Cyprus deports 29 Israelis trying to holiday in north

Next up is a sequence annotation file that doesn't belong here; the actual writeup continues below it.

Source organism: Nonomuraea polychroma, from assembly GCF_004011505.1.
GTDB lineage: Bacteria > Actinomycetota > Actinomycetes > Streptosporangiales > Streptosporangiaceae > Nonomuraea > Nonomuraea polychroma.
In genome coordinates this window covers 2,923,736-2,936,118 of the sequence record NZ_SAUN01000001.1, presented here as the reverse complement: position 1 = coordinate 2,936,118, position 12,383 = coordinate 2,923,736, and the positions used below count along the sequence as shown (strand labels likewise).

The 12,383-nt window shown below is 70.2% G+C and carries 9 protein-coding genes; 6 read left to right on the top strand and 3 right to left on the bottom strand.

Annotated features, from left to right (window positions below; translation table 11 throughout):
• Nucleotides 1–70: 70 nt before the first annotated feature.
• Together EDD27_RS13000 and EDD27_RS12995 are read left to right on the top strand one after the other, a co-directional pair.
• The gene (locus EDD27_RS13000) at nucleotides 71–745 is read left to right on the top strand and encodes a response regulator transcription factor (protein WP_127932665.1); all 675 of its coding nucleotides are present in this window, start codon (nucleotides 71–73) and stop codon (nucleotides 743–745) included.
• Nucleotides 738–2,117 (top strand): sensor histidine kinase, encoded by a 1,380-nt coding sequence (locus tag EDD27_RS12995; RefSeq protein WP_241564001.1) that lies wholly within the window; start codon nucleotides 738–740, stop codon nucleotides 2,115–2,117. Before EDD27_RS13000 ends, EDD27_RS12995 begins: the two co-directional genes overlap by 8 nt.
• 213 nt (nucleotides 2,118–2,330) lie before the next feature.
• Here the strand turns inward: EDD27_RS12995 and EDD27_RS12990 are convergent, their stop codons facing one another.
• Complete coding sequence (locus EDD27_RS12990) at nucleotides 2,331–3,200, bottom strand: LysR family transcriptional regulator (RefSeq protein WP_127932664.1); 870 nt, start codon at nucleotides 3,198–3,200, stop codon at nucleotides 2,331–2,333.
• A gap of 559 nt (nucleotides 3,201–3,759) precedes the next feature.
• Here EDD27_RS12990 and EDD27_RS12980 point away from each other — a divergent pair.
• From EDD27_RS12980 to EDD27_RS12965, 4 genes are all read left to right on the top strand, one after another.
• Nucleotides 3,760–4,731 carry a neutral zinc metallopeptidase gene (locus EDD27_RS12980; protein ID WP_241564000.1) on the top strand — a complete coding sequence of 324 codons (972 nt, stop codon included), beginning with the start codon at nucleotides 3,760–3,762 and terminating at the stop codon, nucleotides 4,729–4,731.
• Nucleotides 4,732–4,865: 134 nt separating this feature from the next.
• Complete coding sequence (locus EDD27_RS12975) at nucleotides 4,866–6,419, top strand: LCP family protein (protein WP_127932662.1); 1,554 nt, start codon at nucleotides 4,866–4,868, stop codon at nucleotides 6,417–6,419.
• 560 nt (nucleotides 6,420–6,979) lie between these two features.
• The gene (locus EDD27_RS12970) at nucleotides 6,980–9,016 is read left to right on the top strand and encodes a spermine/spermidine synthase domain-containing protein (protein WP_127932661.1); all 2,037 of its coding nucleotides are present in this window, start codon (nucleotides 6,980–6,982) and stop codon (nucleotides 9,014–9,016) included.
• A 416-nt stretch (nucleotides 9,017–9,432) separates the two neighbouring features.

NICOSIA (AFP) – A group of 29 Israeli tourists were deported from Cyprus on Friday, hours after being stopped trying to cross over to the Turkish-held north for a holiday, police said. Cypriot authorities deported the Israelis yesterday morning after their coach was intercepted attempting to cross over into the Turkish-Cypriot north for a pre-booked package holiday they had not declared on arrival. The travel group had stated on arrival in Cyprus that they would be staying in the Greek-Cypriot resort of Ayia Napa, when in fact they had booked a stay in the north, police said. Police became suspicious of their intentions, and the coach party was stopped soon after missing the turn for Ayia Napa after leaving the airport shortly before midnight on Thursday. It is against the law for foreign visitors to declare a bogus address on entering the eastern Mediterranean island, which is a favourite holiday destination for tourists from nearby Israel. This is not the first time that Israeli tourists have been deported for trying to cross over for an undeclared holiday in the breakaway north. More than a 100 have been kicked out for similar offenses since July. Many Israelis are said to be attracted to the north due to its countless casinos offering special packages for Israeli punters, in contrast to the Greek-Cypriot south, which enforces tough anti-gambling legislation. But there are no direct flights from Israel to northern Cyprus because the breakaway state is recognized only by Ankara. Visiting the north of the divided island has become much easier for Greek Cypriots and tourists alike since Turkish-Cypriot authorities eased decades-old travel restrictions across the 180-kilometer (112-mile) UN-manned Green Line in April. But there are still certain restrictions in place and even if the Israelis had declared their intention of staying in the north upon their arrival at Larnaca airport in the south, they would not have been permitted to cross the Green Line at the Greek-Cypriot checkpoint. Day trips are allowed but definitely not for gambling purposes.